Dog whistle

Look at that I’m back again. We had some windy wild weather overnight. Lots of driving rain. The kind of weather that makes the storm windows rattle and the house groan. So yes, my sleep was repeatedly interrupted. Alas, a poor night’s sleep is bonus thinking time I guess.

I love little phrases that sound crazy but have unexpected meaning. One of those is the worm that flies at night. I have a chronic case of that. At night when tossing and turning trying to find that comfortable spot so I can go back to sleep something will creep into my mind and I’ll be forced to give it a turn over to see who, what, when, where and why it’s there. I consider what is making it pop up and how do I feel about that. I’m no philosopher but I do use my brain for thinking and often in the dark of night while counting the minutes until morning I see something in a way I didn’t before. An epiphany of sorts.

When I was a kid and I discovered that dog whistles existed I wanted one. I just thought that I’d be able to use that whistle to magically call Fittle, my apricot miniature poodle to me silently. I didn’t understand how it worked but I thought it was a tool I needed. When I begged my mother to buy me one she took the time to explain to me that while we humans can’t hear the sound it’s super loud to the dogs. She told me she’d seen people use them and how the dog’s ears would twitch and the response was best over a great distance not from one room to another in a small house. To blow the silent whistle up close would be like nails on a chalkboard to Fittle. I still hate the sound of nails on a chalkboard.

A lot of years passed until I heard the phrase dog whistle again and that time it had a very different meaning. It was a political term where a word or phrase is used to signal a certain group: a sound only they will understand and react to.

My guess is the dog whistle word of the moment is groomer. As a person allergic to most dogs but still a dog lover I am well acquainted with which breeds don’t shed and how one deals with dogs with coats that continuously grow: you hire a groomer.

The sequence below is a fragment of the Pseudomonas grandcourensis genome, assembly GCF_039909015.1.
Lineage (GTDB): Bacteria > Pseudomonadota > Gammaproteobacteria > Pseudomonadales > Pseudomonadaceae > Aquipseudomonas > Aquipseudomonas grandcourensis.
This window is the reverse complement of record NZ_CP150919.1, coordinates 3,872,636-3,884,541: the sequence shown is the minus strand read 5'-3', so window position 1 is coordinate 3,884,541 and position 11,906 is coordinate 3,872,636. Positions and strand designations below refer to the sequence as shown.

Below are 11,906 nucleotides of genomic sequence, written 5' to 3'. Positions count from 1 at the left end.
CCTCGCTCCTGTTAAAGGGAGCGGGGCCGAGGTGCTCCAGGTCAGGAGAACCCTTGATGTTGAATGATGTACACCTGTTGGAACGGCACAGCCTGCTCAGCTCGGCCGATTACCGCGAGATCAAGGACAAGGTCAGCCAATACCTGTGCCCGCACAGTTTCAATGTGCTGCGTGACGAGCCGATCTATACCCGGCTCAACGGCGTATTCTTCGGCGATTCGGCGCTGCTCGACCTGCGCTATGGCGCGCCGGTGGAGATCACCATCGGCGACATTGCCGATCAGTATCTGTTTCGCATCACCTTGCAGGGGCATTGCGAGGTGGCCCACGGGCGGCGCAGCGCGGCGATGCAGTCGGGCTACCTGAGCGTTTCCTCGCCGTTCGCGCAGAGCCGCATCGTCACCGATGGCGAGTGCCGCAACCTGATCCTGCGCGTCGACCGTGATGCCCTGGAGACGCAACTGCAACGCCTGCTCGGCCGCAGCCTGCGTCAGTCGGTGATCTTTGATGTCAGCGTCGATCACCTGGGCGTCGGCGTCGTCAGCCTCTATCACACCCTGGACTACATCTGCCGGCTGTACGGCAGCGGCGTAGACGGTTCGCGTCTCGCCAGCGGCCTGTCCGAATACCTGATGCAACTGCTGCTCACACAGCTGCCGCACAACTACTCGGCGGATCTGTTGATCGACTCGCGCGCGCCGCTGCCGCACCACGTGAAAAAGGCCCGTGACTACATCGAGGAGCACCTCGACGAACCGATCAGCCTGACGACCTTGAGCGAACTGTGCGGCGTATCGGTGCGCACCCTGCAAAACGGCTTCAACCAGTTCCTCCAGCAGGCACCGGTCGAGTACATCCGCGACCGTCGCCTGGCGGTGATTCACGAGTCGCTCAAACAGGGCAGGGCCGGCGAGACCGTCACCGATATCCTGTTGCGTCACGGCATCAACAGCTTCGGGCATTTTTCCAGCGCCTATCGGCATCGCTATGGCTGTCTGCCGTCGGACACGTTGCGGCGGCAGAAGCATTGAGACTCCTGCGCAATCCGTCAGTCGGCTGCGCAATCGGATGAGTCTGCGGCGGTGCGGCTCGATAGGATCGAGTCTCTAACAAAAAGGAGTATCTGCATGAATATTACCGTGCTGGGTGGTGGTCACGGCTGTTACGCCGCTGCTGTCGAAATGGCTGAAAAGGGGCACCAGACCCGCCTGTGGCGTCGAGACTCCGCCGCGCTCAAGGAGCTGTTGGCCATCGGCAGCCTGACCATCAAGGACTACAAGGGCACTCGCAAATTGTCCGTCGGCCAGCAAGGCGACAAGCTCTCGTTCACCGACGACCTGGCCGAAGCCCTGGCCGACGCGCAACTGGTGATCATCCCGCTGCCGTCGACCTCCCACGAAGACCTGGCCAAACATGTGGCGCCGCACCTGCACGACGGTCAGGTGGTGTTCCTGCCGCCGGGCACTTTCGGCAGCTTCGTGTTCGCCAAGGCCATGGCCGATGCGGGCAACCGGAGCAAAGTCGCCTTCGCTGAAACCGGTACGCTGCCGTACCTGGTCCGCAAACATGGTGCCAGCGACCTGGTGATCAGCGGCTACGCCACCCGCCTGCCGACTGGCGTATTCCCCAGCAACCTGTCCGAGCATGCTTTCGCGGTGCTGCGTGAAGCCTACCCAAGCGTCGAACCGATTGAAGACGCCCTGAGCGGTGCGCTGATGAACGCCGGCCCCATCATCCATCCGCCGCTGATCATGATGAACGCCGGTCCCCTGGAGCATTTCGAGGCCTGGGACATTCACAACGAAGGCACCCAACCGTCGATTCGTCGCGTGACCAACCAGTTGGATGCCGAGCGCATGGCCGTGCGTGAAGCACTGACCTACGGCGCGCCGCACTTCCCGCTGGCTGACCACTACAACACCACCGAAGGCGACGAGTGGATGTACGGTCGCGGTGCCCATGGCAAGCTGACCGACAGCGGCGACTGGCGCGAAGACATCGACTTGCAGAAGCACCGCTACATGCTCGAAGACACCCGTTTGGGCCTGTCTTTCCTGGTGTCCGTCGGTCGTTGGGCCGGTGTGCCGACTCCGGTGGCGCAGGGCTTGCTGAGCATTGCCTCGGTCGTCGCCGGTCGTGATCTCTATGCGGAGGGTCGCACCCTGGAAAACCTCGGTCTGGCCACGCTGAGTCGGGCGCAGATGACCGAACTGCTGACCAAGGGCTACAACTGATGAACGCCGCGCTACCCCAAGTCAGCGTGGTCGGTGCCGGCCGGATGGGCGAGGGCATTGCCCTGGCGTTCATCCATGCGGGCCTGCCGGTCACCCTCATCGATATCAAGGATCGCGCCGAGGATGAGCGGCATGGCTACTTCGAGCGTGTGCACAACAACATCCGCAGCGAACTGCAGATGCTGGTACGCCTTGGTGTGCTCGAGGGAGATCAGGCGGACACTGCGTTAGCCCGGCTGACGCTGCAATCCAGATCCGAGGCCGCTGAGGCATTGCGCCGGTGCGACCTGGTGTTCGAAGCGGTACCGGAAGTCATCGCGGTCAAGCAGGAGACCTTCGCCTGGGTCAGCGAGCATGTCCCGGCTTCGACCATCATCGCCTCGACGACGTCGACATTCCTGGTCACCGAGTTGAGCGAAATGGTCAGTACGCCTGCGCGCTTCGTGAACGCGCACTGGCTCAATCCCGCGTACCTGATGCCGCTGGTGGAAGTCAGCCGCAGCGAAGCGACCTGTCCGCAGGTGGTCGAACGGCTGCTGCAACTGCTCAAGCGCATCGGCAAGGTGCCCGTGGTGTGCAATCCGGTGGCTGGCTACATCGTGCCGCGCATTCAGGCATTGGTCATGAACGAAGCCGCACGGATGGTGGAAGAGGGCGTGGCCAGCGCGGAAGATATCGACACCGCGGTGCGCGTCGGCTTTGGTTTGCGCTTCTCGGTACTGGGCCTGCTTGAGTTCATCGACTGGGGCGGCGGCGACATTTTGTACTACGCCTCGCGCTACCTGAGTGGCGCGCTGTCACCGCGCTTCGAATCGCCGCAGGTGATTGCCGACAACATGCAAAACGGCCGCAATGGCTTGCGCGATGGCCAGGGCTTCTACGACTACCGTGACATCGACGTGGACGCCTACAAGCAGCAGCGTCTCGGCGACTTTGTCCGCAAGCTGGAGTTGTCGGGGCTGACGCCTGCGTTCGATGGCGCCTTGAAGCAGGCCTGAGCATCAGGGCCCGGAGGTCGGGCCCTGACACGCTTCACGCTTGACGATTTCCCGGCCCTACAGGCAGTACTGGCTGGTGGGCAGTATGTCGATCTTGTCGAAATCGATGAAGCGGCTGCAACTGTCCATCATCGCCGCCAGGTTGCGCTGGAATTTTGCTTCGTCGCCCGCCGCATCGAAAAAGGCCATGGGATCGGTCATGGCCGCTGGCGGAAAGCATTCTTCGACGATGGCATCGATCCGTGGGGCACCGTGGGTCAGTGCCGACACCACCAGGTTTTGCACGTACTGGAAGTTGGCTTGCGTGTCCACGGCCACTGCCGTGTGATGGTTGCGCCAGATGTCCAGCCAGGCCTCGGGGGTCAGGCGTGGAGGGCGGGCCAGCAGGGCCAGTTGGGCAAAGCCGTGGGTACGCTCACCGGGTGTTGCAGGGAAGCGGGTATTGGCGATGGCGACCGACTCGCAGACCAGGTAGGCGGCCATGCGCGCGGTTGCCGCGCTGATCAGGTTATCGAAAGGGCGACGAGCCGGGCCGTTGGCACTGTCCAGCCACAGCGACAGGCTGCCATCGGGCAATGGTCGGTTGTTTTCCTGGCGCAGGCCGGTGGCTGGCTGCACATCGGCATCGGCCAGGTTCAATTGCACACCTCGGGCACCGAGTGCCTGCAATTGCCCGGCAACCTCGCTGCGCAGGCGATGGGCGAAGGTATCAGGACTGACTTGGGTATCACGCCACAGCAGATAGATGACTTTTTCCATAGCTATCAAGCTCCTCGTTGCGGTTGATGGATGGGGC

I also know that word has other meanings. Basically it’s a person who over time convinces you to do something you wouldn’t have done if they’d just told you to do it outright at the beginning. Think advertising. What? I’m sure I’ve confused you. Imagine living in my head. Companies don’t come out and say buy our product or else. They convince (aka groom) you need their product. A cruise company for example will show you people having fun, fancy dining, exciting destinations and tell you about a lifetime of memories They want you to imagine yourself in the scene.

The companies want your money but they can’t just demand you hand it over. That’s robbery. They have to convince you that you want whatever they’re offering so you’ll hand your money over.

I’ll never forget the ad I saw in the back of a magazine when I was small. It was to buy a monkey through the mail. I don’t remember how much it cost, maybe $20, but I asked if I could order a monkey. (Yes, I was a pain in the ass as a kid and I probably still am.) Being sensible my parents said no. No monkey. We don’t order animals through the mail. At some point later we went to visit my mother’s friend Mary Grace. Her kids were teenagers and did pretty much what they wished. When we arrived Michael who was 4 or 5 years older than me asked if I wanted to see their monkey. They had ordered the monkey through the mail that my parents said no to. The look I gave my mother! You probably won’t be surprised that I was shocked and saddened to see the tiny sickly spider monkey (I had expected a chimpanzee) cowering in the back of the bird cage. That was a lesson right there about so many things. The least of which was truth in advertising.